Decision Scaling

Climate models contain some useful information but they are full of inherent uncertainty. How can we confidently put them to use in decision making and planning processes? What is the best way to incorporate complex stakeholder needs? How do we identify climate risks and breaking points in order to make informed decisions?


Developed about 2008 through the Upper Great Lakes International Joint Commission in North America, decision scaling is a systematic bottom-up approach to align climate change adaptation designs with traditional engineering planning (Brown et al. 2011, Wilby 2011). It is a stakeholder-centered, risk-based framework for the analysis of climate impacts on water resources systems. This framework provides water managers and decision makers with guidance on how to address the multitudes of uncertainties affecting water management and water resources planning and design.


Decision scaling sets boundaries with stakeholders to guide the problem solving process, where climate is simply a stressor of (potential) major concern. In other words, future climate states are not forecast or projected to define the problem statement, since such projections have a strong tendency to limit metrics to those that can be visualized through downscaling climate models rather than the management goals as defined by stakeholders and decision makers. Decision scaling asks the planner to confront the full spectrum of uncertainty provided by climate models and scenarios, though other forms of climate and non-climate data can also be included, such as paleohydrological records, actual climate records, and other types of model output. Performance indicators defined by stakeholders and decision makers can be “stress-tested” against climate data in order to define “breaking points,” which can then be compared with the tolerance for risk and failure held by decision makers (Garcia et al. 2014).

Decision scaling as a technique implies that projected climate conditions should not be part of the problem statement. Instead, we should maintain traditional engineering practices where the problem statement is defined by the critical performance in service provision or risk reduction (USACE 2000). All climate states that violate these critical thresholds of performance or risk reduction can be identified through decision scaling, which are overlaid as added stressors to the planning and design process. Climate science and analysis are used at this stage to determine the plausibility of these critical climate states to inform the evaluation of climate robust engineering solutions (Weaver et al. 2012). The different levels of confidence for a specific climate state, as well as institutional capabilities and levels of consequence, provide a decision framework for climate adaptation designs that can be geared towards flexibility, robustness, efficiency, or some combination of evaluation techniques.


Brown, C. (2010). The end of reliability. Journal of Water Resources Planning and Management, 136(2), 143–145. DOI: 10.1061/(ASCE)WR.1943-5452.65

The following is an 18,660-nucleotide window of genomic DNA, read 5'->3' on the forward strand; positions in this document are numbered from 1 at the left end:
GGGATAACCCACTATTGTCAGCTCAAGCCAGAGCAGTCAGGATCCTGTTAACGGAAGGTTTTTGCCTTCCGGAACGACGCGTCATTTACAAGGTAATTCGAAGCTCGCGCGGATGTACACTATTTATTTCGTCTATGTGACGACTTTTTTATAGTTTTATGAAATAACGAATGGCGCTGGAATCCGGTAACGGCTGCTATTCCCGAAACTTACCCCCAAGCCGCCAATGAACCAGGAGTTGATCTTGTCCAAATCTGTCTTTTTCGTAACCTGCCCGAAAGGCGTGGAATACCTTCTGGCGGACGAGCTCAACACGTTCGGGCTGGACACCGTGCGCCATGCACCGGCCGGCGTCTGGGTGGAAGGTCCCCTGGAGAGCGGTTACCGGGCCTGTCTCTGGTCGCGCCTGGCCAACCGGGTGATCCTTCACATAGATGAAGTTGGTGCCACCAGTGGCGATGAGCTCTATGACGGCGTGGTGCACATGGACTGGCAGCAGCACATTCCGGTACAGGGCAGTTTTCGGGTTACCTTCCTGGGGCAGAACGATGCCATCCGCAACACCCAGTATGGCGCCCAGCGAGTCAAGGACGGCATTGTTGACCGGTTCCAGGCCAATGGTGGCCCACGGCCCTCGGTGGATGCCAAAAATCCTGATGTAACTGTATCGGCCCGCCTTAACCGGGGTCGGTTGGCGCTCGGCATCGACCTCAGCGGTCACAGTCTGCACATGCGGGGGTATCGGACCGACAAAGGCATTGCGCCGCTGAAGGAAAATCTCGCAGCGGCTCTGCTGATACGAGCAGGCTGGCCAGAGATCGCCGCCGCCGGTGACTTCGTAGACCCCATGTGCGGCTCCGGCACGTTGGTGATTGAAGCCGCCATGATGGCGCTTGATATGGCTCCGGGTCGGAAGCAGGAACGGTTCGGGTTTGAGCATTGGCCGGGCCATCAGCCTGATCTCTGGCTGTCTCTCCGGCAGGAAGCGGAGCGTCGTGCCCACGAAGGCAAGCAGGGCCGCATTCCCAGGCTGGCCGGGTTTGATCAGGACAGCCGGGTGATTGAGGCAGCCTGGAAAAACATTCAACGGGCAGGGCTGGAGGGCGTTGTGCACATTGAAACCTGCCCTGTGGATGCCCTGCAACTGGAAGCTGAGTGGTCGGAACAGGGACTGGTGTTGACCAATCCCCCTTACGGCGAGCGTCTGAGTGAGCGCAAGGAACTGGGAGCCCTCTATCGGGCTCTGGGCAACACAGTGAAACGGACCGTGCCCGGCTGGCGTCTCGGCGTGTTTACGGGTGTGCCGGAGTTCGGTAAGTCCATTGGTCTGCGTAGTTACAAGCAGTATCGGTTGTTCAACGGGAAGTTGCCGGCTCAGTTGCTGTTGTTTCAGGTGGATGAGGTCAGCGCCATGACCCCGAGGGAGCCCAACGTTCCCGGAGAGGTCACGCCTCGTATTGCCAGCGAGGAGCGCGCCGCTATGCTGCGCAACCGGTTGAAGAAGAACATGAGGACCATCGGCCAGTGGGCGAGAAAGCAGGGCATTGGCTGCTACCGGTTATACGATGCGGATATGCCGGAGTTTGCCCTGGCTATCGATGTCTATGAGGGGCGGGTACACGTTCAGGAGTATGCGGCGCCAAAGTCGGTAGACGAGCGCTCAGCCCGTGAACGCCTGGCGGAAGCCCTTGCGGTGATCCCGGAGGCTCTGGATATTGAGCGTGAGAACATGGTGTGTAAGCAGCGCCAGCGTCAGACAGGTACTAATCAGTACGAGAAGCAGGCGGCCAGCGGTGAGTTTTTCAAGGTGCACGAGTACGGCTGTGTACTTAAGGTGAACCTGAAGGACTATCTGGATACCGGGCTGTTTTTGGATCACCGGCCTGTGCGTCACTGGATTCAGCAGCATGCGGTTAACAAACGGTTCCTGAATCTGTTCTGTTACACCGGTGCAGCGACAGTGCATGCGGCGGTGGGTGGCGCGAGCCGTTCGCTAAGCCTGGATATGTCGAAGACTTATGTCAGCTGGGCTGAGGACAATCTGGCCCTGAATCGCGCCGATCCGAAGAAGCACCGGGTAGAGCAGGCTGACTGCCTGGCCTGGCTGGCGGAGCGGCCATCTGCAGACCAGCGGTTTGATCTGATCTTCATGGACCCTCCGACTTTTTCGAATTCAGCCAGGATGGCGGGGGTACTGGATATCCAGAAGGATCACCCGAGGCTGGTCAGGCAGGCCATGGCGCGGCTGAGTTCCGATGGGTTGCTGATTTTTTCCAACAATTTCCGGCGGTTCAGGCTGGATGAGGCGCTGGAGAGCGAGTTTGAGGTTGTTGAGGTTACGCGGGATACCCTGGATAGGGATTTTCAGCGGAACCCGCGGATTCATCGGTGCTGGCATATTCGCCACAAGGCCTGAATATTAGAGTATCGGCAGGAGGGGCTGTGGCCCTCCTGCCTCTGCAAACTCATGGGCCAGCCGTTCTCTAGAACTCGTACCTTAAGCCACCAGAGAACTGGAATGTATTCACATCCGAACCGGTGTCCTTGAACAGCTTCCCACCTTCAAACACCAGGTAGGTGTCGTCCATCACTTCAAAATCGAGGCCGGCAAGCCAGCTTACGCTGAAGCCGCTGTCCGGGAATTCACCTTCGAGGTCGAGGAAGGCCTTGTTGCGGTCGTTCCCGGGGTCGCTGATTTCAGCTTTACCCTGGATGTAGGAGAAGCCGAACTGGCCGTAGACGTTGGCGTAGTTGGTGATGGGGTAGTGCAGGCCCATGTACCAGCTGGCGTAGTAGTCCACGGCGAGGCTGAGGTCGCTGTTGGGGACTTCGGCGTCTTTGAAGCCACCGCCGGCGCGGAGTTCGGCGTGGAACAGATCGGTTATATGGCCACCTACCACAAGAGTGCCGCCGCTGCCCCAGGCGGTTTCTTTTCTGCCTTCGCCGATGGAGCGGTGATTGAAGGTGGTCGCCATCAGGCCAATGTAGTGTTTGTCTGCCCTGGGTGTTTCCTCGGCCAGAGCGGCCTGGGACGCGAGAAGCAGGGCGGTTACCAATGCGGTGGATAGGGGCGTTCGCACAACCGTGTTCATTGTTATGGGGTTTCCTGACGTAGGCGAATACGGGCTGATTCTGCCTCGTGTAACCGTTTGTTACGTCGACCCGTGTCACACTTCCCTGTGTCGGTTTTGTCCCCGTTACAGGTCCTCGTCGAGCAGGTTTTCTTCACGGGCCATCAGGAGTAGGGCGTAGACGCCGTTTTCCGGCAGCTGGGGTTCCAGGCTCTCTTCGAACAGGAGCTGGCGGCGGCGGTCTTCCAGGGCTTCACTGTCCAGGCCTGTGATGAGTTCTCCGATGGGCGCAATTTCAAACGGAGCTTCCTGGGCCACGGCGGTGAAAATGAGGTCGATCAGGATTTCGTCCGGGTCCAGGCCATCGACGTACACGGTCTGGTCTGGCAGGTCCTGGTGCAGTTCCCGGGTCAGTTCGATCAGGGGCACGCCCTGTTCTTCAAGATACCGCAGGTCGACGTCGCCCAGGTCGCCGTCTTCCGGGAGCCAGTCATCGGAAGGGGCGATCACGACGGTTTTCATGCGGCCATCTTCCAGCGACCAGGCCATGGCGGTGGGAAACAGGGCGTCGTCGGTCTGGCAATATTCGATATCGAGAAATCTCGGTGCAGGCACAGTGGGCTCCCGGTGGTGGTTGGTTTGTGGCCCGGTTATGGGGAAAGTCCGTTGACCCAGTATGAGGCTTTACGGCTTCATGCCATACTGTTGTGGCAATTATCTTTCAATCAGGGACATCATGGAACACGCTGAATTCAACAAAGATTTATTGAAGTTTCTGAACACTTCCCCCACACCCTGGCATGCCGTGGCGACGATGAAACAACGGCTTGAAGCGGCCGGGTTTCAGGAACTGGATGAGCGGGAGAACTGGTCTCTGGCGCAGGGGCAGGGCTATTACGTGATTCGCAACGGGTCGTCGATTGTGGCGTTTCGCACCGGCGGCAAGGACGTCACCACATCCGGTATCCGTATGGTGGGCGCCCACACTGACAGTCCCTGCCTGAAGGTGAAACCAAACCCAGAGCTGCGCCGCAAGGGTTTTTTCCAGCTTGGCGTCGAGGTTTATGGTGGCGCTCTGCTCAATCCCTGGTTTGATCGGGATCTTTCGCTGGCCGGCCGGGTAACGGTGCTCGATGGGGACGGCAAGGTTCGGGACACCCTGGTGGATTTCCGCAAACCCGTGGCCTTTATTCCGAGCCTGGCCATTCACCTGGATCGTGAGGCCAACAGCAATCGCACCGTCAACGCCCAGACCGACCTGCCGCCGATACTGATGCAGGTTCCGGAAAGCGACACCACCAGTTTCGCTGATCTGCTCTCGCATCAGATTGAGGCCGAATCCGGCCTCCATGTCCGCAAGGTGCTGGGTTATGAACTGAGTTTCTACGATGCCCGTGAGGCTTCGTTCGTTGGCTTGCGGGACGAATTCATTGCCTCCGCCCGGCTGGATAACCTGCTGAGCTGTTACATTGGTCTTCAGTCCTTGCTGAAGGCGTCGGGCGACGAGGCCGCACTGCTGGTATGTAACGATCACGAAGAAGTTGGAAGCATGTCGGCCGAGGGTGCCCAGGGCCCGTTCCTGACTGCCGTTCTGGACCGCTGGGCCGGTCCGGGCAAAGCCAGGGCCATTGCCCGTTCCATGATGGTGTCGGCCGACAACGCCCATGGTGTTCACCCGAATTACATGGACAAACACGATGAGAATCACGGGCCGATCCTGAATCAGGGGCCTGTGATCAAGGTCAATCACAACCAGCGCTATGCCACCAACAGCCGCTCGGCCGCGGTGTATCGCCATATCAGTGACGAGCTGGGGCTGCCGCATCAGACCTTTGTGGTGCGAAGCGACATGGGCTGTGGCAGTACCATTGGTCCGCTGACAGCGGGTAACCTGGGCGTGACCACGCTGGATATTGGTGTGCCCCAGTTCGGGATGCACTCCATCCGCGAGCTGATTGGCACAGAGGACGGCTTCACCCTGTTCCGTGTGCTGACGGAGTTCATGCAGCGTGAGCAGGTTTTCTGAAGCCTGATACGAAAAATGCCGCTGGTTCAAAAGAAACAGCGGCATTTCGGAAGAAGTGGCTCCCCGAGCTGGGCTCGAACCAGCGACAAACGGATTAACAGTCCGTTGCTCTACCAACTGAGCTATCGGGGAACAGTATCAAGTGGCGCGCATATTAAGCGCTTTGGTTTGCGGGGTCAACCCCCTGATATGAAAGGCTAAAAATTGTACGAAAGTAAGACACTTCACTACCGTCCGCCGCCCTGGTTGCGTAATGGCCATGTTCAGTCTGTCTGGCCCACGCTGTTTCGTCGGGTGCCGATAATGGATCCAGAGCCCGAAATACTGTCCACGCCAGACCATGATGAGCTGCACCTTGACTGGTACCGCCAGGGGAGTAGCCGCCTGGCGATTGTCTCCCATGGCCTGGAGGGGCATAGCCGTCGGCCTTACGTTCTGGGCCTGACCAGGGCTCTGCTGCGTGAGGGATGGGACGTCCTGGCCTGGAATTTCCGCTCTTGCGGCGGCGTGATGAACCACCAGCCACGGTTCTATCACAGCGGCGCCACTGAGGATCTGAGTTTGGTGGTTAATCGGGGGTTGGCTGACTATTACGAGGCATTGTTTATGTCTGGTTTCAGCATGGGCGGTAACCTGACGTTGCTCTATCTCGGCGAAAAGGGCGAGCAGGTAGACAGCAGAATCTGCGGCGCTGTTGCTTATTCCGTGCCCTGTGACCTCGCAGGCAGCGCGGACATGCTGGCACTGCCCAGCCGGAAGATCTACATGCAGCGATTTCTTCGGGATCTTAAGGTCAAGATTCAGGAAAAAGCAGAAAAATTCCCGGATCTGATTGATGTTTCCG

Brown, C., Werick, W., Leger, W., & Fay, D. (2011). A Decision-Analytic Approach to Managing Climate Risks: Application to the Upper Great Lakes. Journal of the American Water Resources Association, 47(3), 524–534. DOI: 10.1111/j.1752-1688.2011.00552.x

Brown, C., Ghile, Y., Laverty, M., & Li, K. (2012). Decision scaling: Linking bottom-up vulnerability analysis with climate projections in the water sector. Water Resources Research, 48(9), n/a–n/a. DOI: 10.1029/2011WR011212

Brown, C., & Wilby, R. (2012). An Alternate Approach to Assessing Climate Risks. Eos, Transactions, American Geophysical Union, 93(41), 401–402. DOI: 10.1038/nclimate1454

García, L. E., Matthews, J., Rodriguez, D. J., Wijnen, M., DiFrancesco, K. N., & Ray, P. (2014). Beyond Downscaling: A Bottom-Up Approach to Climate Adaptation for Water Resources Management. Washington, DC: World Bank.

USACE 2000. Engineering Regulation 1105-2-100: Planning Guidance Notebook, US Army Corps of Engineers, Washington DC 20314.

Weaver, C.P., Lempert, R.J., Brown, C., Hall, J.A. Revell, D., & Sarewitz, D. (2013). Improving the contribution of climate model information to decision making: The value and demands of robust decision frameworks, Wiley Interdisciplinary Rev.: Clim. Change, 4(1), 39–60. DOI: 10.1002/wcc.202

Wilby, R. L. (2011). Adaptation: Wells of wisdom. Nature Climate Change, 1(6), 302–303. DOI: 10.1038/nclimate1203

About the Knowledge Platform

The Knowledge Platform is designed to promote and showcase an emerging set of approaches to water resources management that address climate change and other uncertainties -- increasing the use of "bottom-up approaches" through building capacity towards implementation, informing relevant parties, engaging in discussion, and creating new networks. This is an ongoing project of the Alliance for Global Water Adaptation (AGWA) funded by the World Bank Group.

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